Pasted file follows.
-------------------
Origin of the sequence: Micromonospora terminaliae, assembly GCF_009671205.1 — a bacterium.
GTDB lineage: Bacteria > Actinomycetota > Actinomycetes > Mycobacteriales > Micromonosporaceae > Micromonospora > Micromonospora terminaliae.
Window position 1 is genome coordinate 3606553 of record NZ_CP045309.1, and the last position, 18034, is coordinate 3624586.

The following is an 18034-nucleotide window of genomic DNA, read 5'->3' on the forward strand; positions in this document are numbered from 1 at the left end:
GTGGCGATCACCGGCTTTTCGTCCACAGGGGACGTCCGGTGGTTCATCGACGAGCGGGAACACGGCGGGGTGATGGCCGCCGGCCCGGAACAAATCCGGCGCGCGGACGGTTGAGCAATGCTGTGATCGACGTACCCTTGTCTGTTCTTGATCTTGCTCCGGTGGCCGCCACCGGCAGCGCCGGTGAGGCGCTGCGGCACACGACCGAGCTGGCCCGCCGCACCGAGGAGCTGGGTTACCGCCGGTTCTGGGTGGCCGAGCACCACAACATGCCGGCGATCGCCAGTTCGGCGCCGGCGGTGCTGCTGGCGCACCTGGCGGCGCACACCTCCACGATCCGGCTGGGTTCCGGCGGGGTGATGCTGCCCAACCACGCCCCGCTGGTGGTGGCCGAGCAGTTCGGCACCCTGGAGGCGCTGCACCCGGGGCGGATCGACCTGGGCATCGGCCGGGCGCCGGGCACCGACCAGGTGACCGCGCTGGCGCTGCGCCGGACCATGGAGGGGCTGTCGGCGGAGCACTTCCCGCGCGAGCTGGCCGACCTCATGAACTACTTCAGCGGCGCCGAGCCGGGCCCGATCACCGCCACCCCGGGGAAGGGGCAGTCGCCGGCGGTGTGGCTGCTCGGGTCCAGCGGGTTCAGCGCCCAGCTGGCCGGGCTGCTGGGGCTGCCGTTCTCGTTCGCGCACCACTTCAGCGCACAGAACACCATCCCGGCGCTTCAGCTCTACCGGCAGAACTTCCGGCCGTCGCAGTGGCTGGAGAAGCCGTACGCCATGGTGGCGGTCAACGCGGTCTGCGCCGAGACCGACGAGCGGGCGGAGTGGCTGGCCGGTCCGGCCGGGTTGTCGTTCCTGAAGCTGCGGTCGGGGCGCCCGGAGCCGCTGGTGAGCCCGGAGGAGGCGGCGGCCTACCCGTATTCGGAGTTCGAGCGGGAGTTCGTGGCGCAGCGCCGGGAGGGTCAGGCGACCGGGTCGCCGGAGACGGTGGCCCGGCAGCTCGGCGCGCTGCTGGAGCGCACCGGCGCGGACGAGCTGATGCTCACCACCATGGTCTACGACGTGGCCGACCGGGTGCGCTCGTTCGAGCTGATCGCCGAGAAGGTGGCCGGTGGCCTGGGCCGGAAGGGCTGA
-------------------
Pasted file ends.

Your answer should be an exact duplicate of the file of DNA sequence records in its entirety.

Origin of the sequence: Micromonospora terminaliae, assembly GCF_009671205.1 — a bacterium.
GTDB lineage: Bacteria > Actinomycetota > Actinomycetes > Mycobacteriales > Micromonosporaceae > Micromonospora > Micromonospora terminaliae.
Window position 1 is genome coordinate 3606553 of record NZ_CP045309.1, and the last position, 18034, is coordinate 3624586.

The following is an 18034-nucleotide window of genomic DNA, read 5'->3' on the forward strand; positions in this document are numbered from 1 at the left end:
GTGGCGATCACCGGCTTTTCGTCCACAGGGGACGTCCGGTGGTTCATCGACGAGCGGGAACACGGCGGGGTGATGGCCGCCGGCCCGGAACAAATCCGGCGCGCGGACGGTTGAGCAATGCTGTGATCGACGTACCCTTGTCTGTTCTTGATCTTGCTCCGGTGGCCGCCACCGGCAGCGCCGGTGAGGCGCTGCGGCACACGACCGAGCTGGCCCGCCGCACCGAGGAGCTGGGTTACCGCCGGTTCTGGGTGGCCGAGCACCACAACATGCCGGCGATCGCCAGTTCGGCGCCGGCGGTGCTGCTGGCGCACCTGGCGGCGCACACCTCCACGATCCGGCTGGGTTCCGGCGGGGTGATGCTGCCCAACCACGCCCCGCTGGTGGTGGCCGAGCAGTTCGGCACCCTGGAGGCGCTGCACCCGGGGCGGATCGACCTGGGCATCGGCCGGGCGCCGGGCACCGACCAGGTGACCGCGCTGGCGCTGCGCCGGACCATGGAGGGGCTGTCGGCGGAGCACTTCCCGCGCGAGCTGGCCGACCTCATGAACTACTTCAGCGGCGCCGAGCCGGGCCCGATCACCGCCACCCCGGGGAAGGGGCAGTCGCCGGCGGTGTGGCTGCTCGGGTCCAGCGGGTTCAGCGCCCAGCTGGCCGGGCTGCTGGGGCTGCCGTTCTCGTTCGCGCACCACTTCAGCGCACAGAACACCATCCCGGCGCTTCAGCTCTACCGGCAGAACTTCCGGCCGTCGCAGTGGCTGGAGAAGCCGTACGCCATGGTGGCGGTCAACGCGGTCTGCGCCGAGACCGACGAGCGGGCGGAGTGGCTGGCCGGTCCGGCCGGGTTGTCGTTCCTGAAGCTGCGGTCGGGGCGCCCGGAGCCGCTGGTGAGCCCGGAGGAGGCGGCGGCCTACCCGTATTCGGAGTTCGAGCGGGAGTTCGTGGCGCAGCGCCGGGAGGGTCAGGCGACCGGGTCGCCGGAGACGGTGGCCCGGCAGCTCGGCGCGCTGCTGGAGCGCACCGGCGCGGACGAGCTGATGCTCACCACCATGGTCTACGACGTGGCCGACCGGGTGCGCTCGTTCGAGCTGATCGCCGAGAAGGTGGCCGGTGGCCTGGGCCGGAAGGGCTGA